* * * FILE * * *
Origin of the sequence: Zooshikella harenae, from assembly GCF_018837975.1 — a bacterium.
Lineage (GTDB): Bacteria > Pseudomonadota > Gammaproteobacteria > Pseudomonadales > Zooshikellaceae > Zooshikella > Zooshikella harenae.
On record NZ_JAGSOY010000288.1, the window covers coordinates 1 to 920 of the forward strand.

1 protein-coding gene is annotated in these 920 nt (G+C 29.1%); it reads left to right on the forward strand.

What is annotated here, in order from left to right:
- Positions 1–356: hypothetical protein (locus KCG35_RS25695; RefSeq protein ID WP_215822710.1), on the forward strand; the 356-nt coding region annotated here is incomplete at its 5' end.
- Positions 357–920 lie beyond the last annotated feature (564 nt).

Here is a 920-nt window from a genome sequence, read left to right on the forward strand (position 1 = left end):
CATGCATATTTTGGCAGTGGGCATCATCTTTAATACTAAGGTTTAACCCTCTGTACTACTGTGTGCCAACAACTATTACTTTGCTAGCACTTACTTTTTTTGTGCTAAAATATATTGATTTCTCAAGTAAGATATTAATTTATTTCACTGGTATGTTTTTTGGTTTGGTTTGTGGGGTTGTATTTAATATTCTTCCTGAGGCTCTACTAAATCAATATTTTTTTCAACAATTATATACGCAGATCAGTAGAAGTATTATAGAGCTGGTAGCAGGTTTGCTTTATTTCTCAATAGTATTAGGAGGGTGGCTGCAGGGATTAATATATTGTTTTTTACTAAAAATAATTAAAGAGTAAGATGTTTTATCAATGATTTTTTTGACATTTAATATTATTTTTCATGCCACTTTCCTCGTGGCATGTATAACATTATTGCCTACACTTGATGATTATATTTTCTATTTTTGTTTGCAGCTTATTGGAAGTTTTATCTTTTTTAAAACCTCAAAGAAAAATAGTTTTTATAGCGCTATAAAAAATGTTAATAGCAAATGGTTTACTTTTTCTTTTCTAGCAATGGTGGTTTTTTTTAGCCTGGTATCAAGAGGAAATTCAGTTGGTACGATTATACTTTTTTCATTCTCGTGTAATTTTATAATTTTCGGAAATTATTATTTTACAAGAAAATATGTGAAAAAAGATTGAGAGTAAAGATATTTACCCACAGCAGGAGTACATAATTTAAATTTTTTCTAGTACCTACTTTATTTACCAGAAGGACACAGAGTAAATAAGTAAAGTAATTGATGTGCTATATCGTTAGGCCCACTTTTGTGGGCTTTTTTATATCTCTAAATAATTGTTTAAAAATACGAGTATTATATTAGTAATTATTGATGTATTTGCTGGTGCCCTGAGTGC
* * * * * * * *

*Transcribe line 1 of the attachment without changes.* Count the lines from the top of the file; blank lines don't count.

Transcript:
Origin of the sequence: Zooshikella harenae, from assembly GCF_018837975.1 — a bacterium.